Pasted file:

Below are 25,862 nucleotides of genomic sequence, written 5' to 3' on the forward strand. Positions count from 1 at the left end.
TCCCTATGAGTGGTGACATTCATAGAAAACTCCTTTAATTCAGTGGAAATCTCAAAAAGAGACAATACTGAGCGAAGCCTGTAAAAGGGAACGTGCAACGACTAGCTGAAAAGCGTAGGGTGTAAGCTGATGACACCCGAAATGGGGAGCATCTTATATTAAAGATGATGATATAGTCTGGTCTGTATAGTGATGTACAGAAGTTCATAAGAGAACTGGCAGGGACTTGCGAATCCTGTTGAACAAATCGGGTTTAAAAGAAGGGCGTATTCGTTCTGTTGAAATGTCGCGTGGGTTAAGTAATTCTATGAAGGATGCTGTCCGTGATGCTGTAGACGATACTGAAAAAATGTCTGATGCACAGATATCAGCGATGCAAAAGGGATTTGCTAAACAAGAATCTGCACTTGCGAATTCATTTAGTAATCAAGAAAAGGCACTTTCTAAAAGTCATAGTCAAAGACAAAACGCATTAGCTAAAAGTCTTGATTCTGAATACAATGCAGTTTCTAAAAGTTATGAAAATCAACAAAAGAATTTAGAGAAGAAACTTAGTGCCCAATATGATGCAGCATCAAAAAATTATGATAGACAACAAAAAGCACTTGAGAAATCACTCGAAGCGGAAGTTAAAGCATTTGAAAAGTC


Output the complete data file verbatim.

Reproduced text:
Below are 25,862 nucleotides of genomic sequence, written 5' to 3' on the forward strand. Positions count from 1 at the left end.
TCCCTATGAGTGGTGACATTCATAGAAAACTCCTTTAATTCAGTGGAAATCTCAAAAAGAGACAATACTGAGCGAAGCCTGTAAAAGGGAACGTGCAACGACTAGCTGAAAAGCGTAGGGTGTAAGCTGATGACACCCGAAATGGGGAGCATCTTATATTAAAGATGATGATATAGTCTGGTCTGTATAGTGATGTACAGAAGTTCATAAGAGAACTGGCAGGGACTTGCGAATCCTGTTGAACAAATCGGGTTTAAAAGAAGGGCGTATTCGTTCTGTTGAAATGTCGCGTGGGTTAAGTAATTCTATGAAGGATGCTGTCCGTGATGCTGTAGACGATACTGAAAAAATGTCTGATGCACAGATATCAGCGATGCAAAAGGGATTTGCTAAACAAGAATCTGCACTTGCGAATTCATTTAGTAATCAAGAAAAGGCACTTTCTAAAAGTCATAGTCAAAGACAAAACGCATTAGCTAAAAGTCTTGATTCTGAATACAATGCAGTTTCTAAAAGTTATGAAAATCAACAAAAGAATTTAGAGAAGAAACTTAGTGCCCAATATGATGCAGCATCAAAAAATTATGATAGACAACAAAAAGCACTTGAGAAATCACTCGAAGCGGAAGTTAAAGCATTTGAAAAGTC